Tuesday, January 25, 2022

Drume negrita

 Listening to You’re So Vain, Carly Simon

Drinking some red blend, I’m not going downstairs to report on this


Good call, Gayla. The passage as it had been written was far too repetitive. I think this works better:

Kris’s fists trembled, clenched with what she couldn’t say, slamming hands into her hips until she could accept his hug and tap the balls of her palms on his shoulders. “I think I got lucky. Got rescued before doing something really wrong.”

“I know. You don’t need to tell me. When I got here, I seen why ya got where ya got. Seen what you done, in a flash.” Releasing Kris from his grasp, Gramps stepped back far enough to touch the side of the trailer. “Can you see what I’m thinkin?”

Kris sat and turned her attention back to her work. “If you can see what I’m thinking, you should know that.” Brushing her fingers over varied keyboards, she pushed a series of buttons to mask her monitors. “You saw Augie and his friends rescued me?”

“Yeah. Made me wanna cry. You lookin so scared and sorry up there on that cross. What you got yo-self into with them folk.” Tears glistened ebony cheeks. “Why you throw in with em? You smarter than that, girl!”

Kris looked to the floor, held her gaze there. “Nothing made sense to me, papa. The Universal Resonator and how I invented it. Why I was in this world to create it. The Colonel’s words made sense in to me, helped me find my purpose.”

The rumble of rubber on asphalt, wind, and Kris’s computers conspired to create one dull, minor chord that hummed within their silence. Gramps stepped back then clapped his hands together into a single fist. “You Yamaguchis damn lucked out durin the war, never got took to one of them camps. Too buried up in the mountains to worry about, I guess.”

“Ma-Ma-San said we were protected by mountain spirits, blessed by the luck of her ancestors.” Christmas looked back at Gramps, tears in her eyes. “But Hero and Rye? Mom and dad? Where was the luck of our ancestors? Where were the mountain spirits for Baby Lilly and Mona?”

The wizard’s staff of Gramps’ two-handed fist and arms poked at Kris. “You done turned your back on them spirits. That crazy preacher man’s hate took you over. You damn lucky you didn’t do what he convinced you to do.”

“He convinced me that I wielded The Sword of God’s Mouth and that’s where I found my purpose. A hero of the Apocalypse. Defeating aliens with a machine that manipulates matter and energy.”

“Love is the only energy that matters. Whatever you doin? It ain’t mo important than that.” Gramps walked out from Kris’s computer lair to where Gooch drooled on a filthy pillow. “When I saw your truck over at that man’s place, it broke my heart. Don’t you know he think a colored man like me is less a child of God than him?”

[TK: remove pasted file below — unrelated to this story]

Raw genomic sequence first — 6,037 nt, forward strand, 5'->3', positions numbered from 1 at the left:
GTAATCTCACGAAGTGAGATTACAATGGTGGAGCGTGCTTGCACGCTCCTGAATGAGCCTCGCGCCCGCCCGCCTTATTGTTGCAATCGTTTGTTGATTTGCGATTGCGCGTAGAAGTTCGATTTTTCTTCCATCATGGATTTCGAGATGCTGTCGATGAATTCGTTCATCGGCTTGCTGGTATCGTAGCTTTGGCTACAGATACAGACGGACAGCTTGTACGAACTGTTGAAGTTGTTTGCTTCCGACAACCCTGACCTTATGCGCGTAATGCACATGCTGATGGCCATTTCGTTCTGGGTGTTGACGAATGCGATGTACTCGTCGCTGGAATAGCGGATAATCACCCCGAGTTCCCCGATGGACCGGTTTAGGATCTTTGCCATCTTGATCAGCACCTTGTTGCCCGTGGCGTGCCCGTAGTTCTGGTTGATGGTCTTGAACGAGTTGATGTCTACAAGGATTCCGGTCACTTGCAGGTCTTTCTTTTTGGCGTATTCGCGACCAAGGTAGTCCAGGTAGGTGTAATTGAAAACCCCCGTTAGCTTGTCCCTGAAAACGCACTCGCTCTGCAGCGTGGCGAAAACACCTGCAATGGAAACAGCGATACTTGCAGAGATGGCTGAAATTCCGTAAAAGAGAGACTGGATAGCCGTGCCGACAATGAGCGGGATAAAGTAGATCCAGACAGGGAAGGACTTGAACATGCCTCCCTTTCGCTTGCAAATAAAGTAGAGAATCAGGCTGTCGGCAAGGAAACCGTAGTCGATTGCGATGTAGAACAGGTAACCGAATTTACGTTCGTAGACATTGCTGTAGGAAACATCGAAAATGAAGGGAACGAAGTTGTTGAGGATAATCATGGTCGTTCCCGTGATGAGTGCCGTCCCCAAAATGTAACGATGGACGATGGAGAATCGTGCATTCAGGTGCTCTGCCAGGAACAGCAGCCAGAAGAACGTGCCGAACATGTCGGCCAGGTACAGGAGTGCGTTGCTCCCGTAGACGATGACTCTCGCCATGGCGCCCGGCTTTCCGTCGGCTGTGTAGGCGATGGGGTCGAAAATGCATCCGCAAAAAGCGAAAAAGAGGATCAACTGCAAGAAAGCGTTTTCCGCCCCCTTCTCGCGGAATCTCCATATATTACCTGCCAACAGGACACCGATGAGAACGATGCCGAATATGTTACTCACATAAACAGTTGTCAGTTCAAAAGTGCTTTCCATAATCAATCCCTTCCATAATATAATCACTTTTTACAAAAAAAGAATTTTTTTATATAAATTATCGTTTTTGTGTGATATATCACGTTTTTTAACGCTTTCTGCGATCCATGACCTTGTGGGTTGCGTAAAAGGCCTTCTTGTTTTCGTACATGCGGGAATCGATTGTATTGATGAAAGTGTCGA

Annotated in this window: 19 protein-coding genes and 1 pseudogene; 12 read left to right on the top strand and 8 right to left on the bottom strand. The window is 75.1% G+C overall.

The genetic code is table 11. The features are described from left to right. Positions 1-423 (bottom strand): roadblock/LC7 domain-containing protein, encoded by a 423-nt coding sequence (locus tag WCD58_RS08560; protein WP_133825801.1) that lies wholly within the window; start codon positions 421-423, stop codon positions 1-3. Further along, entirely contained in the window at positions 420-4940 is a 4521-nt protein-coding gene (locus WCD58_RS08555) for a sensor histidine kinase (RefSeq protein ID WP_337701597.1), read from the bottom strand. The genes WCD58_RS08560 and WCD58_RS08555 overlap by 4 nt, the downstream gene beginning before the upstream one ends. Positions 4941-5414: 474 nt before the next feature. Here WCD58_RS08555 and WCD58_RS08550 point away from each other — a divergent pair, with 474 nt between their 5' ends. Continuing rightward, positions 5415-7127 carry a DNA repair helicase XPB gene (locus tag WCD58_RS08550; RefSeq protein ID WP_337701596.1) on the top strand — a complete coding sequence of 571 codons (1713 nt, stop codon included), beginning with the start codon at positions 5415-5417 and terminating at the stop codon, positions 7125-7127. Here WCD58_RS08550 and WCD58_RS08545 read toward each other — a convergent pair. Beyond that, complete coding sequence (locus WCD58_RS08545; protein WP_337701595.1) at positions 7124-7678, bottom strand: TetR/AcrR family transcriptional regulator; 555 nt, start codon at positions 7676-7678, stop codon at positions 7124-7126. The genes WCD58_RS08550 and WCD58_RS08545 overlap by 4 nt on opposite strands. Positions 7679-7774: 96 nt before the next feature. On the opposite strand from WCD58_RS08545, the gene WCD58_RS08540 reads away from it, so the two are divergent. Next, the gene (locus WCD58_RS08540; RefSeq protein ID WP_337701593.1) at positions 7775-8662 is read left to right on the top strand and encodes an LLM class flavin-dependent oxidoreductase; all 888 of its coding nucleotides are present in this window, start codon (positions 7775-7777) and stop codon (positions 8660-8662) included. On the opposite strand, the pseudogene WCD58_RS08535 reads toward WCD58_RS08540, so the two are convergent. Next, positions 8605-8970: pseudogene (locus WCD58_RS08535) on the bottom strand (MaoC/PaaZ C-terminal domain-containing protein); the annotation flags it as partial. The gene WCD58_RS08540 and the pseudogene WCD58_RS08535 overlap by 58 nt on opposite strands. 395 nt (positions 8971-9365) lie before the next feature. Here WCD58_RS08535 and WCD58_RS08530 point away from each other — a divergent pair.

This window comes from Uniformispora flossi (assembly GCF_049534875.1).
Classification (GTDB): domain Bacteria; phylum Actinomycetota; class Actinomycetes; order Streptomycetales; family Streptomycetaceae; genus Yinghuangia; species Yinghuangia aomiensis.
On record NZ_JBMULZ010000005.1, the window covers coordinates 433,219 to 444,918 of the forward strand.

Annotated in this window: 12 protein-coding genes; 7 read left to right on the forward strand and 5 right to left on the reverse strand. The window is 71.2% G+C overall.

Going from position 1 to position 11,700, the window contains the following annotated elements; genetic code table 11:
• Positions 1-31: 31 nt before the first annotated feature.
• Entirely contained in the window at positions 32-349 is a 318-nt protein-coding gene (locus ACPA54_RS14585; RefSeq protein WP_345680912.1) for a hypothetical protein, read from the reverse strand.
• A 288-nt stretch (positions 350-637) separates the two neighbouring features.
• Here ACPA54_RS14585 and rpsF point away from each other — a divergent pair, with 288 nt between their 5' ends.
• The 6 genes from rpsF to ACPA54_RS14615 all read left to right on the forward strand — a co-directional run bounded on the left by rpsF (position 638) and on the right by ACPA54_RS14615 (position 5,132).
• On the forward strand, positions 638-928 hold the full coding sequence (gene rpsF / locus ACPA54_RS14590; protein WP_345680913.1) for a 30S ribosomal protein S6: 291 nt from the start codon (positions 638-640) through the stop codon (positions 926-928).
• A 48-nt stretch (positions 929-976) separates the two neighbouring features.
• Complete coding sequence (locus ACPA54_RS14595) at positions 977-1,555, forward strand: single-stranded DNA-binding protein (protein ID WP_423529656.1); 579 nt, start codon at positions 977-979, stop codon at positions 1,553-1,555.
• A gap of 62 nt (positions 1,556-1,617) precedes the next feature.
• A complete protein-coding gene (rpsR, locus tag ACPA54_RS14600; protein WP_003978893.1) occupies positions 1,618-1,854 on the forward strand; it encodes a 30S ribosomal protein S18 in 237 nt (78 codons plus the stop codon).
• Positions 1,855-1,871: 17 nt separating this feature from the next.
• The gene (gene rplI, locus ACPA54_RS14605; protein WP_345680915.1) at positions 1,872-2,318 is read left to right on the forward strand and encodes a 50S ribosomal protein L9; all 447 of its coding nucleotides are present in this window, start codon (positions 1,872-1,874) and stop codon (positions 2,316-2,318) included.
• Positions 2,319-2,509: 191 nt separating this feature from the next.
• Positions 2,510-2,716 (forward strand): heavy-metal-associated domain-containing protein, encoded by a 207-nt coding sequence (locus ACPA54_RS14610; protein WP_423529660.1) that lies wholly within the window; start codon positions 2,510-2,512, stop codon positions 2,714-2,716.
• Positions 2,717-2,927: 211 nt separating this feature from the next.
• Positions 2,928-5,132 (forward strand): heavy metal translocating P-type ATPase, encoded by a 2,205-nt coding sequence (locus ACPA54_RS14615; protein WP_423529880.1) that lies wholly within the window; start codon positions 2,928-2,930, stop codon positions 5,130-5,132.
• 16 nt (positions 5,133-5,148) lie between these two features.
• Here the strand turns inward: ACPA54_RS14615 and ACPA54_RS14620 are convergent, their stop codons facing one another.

A trembling voice replied, “I did, papa. And I figured I loved you, but like a pet. And, I do love you, papa.” Christmas turned back to her monitors and tapped enough to bring one of them to life with coding on multiple windows.

“All your life you believed that?”

“No, papa. After mom and dad were killed? Their deaths didn’t interrupt work on my machine. But, them dead changed my mood. And that’s when I found meth. And people on the internet, mostly engineers.” Focus still locked on her monitors, Christmas tapped keys to make windows appear and disappear. “I love you, papa.”

“Like yer damn pet?

Christmas snatched the keyboard she tapped and tore it free from its tether, snapped it over her thigh, keys clattering on the floor of the trailer. “No! No! No! Papa! Not you!”

“Then who was you thinkin about?”

“I thought some people were meant to rule. And some are slaves. It made sense. I’m sorry.”

“Sorry? I’m your pet and your slave?”

Words got choked out, hiccupped through more tears. “I never thought that about you, papa. Never once. Never thought you were one of them sort of people.”

Gramps stomped back from where Gooch snoozed to get in Kris’s face. “My sort of people? What about your sort of people?” There was insistence in the grip on her shoulders. “Yo daddy and his brothas fought against your kinda people. Your uncles’ buried somewhere in Italy, died because they was fightin the same kinda people you threw in with.”

“Not anymore, papa.”

“Your kinda people hanged my uncle from a tree, set his body on fire befo he dead. And did it to a buncha other colored folk I knew.” After a few moments staring at the side of the trailer, Gramps folded his arms around Kris. “I know that’s not you, sweetie. Why?”

Kris picked up her ratty and torn comfort blanket from her chair, twisted her wrists in its tattered remnant. “It was all the prophet’s prayers and ritual that allowed Augie and his friends to get me out of there, right? When the smoke took me, and Sage carried me out, I saw what she’d been thinking. Not just her intentions but her memories.”

“I see your memories but not hers. Aren’t her memories your memories? Why can’t I see those?”

“You know why, papa.” Pacing effortlessly on the floor of a semi-trailer barreling down American roads, Kris switched between watching Gramps and her bank of monitors. “You told me this a long time ago. That you can’t see everything at once. Not all things.”

Gramps rubbed his nearly bald pate with the flat of a large hand, attracting a static bolt from his hair to his palm. “Well, ya can’t see everything. But if you focus, what ya do see might be something interesting.”

Still wrestling the rag in her hands, Kris shook her arms with a fury. “You stepped through a portal to be here, with me. Aren’t there other portals?”

Gramps was suddenly spun into a tunnel where various vortices opened and shut, their luminescent frames dilating and constricting like the lips of fish calling to him. Throwing out a hand with a stiffened arm, he was pulled through a portal that dropped him into the rear of Ra-Ra’s ride.


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